The Legislature played so close to the deadline on a tax measure that it came down to this: A state revenue department employee was scheduled to be at a post office at 8 a.m. today with a cell phone and 10 envelopes.
If that person received no phone call by then to say that Gov. Jay Inslee had signed a modified House Bill 2075, he or she was supposed to mail 10 refund checks on estate taxes worth about $13 million — a drop in revenue for the 2013-2015 operating budget being fought over in the state Legislature. That's because a judge has required that the state fix a tax law glitch prior to a 9 a.m. hearing today in Thurston County Superior Court. That $13 million would have grown quickly to a $160 million loss in revenue for 2013-2015.
That phone call was being made, however. Inslee signed the bill shortly after midnight this morning.
Democratic-controlled House approving it 53-33, mostly along party lines on Thursday morning. The Senate passed the bill 30-19 shortly after 11:30 p.m. Today's 8 a.m. target was the first deadline that would have passed in which the state would have lost money if a bill was not passed.
It was obvious deals were made during the day. The Senate Majority Coalition Caucus held off voting on the estate tax bill until the House voted on a compromise bill on revamping the Model Toxics Control Act. Also, four Senate Republicans held off voting "no" on the House estate tax bill until they were sure enough Majority Coalition Caucus members crossed the aisle to ensure that the estate tax bill would pass the Senate.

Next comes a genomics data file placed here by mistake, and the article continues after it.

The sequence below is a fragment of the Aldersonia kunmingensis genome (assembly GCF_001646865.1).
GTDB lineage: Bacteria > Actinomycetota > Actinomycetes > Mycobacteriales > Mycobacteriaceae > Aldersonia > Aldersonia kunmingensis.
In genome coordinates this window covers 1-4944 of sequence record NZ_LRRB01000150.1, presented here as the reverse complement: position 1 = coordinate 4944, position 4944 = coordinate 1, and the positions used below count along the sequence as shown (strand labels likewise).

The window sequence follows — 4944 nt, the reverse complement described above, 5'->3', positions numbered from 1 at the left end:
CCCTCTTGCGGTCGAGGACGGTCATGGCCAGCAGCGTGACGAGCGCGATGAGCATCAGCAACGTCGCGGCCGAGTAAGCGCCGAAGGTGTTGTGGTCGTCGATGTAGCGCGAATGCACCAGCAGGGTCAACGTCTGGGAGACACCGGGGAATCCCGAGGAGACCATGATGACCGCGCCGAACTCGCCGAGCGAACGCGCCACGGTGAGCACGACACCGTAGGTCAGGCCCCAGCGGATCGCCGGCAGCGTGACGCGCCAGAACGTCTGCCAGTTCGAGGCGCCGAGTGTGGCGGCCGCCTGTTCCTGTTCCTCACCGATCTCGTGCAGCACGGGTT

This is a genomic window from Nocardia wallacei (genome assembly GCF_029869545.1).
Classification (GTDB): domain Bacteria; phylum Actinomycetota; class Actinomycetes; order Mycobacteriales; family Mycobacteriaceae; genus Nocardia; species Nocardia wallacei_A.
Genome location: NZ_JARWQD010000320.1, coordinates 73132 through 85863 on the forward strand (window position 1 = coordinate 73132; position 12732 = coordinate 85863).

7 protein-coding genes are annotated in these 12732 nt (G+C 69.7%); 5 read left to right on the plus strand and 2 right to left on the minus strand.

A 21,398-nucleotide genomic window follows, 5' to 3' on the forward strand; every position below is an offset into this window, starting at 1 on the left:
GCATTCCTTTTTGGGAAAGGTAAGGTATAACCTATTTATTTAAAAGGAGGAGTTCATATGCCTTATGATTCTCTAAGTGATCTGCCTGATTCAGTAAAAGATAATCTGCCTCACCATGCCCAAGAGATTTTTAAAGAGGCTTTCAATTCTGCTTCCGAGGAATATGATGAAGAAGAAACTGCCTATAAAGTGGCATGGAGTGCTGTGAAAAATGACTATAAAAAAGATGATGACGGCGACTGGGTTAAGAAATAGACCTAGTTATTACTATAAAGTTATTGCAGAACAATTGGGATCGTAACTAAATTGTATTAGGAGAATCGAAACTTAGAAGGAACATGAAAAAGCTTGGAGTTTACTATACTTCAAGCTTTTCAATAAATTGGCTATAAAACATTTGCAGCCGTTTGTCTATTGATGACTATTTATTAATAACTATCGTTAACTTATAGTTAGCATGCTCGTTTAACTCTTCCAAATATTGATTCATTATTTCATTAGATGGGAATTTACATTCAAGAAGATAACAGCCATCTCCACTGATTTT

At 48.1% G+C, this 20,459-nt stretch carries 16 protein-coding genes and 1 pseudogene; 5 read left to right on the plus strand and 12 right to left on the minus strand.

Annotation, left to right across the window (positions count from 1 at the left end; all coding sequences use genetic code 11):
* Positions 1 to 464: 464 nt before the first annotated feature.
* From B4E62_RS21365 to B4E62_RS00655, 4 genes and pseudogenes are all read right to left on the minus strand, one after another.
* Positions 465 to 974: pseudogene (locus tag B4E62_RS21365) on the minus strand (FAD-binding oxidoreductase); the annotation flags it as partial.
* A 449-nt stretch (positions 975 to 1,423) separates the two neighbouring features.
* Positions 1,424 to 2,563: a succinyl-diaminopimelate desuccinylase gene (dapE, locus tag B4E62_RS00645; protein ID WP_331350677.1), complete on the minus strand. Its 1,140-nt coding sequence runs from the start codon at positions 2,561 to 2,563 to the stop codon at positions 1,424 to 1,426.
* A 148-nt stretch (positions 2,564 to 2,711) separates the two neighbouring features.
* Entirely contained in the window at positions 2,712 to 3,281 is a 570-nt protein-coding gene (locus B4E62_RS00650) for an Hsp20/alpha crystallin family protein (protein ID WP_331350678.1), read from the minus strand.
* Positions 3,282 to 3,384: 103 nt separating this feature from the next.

Joining the 24 members of the Democratic minority caucus to pass the estate tax revision were Sens. Rodney Tom, D-Medina, Bruce Dammeier, R- Puyallup, Andy Hill R-Redmond, Steve Litzow, R-Mercer Island, Jon Braun, R-Centralia, and Joe Fain, R-Auburn.
The compromise means that the 2013-2015 budget — currently being negotiated — won't lose $160 million in revenue for the upcoming biennium that it would have had if the Thurston County lawsuit had not occurred. "This was a $160 million bogey handed to us after we got here," said Sen. James Hargrove, D-Hoquiam.
The Senate's Majority Coalition Caucus views the compromise as a tax increase. The House Democrats view it as fixing a glitch in a 2005 law that inadvertently allowed the estates of married couples to be exempt from estate taxes, while single people's estates must still pay that tax. That wrinkle surfaced in a recent Thurston County court case. Friday's $13 million would have been the first refunds provided if the law is not changed.